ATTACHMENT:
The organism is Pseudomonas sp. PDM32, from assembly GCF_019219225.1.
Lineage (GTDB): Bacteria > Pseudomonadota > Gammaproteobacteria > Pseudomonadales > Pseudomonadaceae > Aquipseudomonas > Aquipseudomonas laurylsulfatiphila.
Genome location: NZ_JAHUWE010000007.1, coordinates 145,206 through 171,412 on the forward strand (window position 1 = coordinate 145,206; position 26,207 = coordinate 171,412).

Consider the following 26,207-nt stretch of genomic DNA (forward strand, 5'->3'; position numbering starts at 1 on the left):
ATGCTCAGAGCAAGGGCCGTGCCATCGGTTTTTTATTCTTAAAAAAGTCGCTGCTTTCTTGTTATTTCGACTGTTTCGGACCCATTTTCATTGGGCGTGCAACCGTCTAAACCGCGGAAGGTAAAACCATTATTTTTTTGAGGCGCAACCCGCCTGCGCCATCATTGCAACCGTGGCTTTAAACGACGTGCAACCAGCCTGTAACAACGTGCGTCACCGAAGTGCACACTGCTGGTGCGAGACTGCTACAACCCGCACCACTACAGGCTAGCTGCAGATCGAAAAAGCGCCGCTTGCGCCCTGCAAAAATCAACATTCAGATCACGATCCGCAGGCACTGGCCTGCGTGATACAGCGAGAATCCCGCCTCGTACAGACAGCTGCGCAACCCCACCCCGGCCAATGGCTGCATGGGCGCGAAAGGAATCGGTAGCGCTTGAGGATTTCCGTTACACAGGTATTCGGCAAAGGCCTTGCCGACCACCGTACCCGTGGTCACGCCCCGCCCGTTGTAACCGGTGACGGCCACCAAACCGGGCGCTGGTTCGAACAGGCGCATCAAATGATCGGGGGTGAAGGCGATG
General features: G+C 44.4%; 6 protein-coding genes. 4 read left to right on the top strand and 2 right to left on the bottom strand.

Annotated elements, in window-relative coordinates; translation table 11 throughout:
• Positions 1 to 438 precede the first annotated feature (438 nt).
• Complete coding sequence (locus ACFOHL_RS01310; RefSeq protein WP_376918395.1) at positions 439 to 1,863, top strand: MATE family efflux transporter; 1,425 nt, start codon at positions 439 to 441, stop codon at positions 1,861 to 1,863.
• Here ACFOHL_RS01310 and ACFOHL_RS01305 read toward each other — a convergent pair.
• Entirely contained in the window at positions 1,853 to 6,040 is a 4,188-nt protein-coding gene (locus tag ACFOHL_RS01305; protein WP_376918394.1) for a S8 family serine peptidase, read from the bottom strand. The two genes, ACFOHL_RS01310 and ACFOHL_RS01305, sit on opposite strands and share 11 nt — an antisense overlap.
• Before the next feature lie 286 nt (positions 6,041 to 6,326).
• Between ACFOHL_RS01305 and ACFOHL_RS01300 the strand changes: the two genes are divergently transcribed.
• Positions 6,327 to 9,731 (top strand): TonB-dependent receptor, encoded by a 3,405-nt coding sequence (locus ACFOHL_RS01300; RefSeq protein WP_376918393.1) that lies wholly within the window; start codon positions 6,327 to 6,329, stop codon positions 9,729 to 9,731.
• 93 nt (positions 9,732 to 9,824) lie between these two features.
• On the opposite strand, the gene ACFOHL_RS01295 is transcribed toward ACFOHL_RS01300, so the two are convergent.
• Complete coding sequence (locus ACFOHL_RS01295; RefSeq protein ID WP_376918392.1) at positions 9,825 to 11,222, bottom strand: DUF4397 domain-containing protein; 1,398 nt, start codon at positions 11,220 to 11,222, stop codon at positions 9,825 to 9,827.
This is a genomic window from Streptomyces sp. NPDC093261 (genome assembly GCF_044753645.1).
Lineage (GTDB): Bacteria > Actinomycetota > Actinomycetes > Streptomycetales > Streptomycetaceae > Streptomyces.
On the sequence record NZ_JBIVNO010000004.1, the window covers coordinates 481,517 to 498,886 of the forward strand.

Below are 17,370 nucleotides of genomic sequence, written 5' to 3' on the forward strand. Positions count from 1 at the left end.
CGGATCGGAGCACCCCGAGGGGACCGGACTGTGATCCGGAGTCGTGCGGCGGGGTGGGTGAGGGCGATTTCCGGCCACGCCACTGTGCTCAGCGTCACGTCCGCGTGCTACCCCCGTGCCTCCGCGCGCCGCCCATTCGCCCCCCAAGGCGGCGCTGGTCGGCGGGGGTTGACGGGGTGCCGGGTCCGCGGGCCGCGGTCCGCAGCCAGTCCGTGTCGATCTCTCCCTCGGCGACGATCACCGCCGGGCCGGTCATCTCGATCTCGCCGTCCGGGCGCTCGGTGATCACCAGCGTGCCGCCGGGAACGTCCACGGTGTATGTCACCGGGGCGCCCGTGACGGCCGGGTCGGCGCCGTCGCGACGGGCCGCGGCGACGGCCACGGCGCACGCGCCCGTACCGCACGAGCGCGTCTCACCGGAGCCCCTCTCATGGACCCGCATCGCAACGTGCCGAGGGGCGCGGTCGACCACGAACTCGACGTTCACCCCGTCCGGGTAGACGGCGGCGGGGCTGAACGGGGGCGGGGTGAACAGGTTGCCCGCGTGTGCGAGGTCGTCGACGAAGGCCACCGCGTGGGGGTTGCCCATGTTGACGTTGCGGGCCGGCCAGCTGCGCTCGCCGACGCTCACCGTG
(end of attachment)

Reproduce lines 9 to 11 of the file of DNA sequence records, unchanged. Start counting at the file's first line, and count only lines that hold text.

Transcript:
• Complete coding sequence (locus ACFOHL_RS01310; RefSeq protein WP_376918395.1) at positions 439 to 1,863, top strand: MATE family efflux transporter; 1,425 nt, start codon at positions 439 to 441, stop codon at positions 1,861 to 1,863.
• Here ACFOHL_RS01310 and ACFOHL_RS01305 read toward each other — a convergent pair.
• Entirely contained in the window at positions 1,853 to 6,040 is a 4,188-nt protein-coding gene (locus tag ACFOHL_RS01305; protein WP_376918394.1) for a S8 family serine peptidase, read from the bottom strand. The two genes, ACFOHL_RS01310 and ACFOHL_RS01305, sit on opposite strands and share 11 nt — an antisense overlap.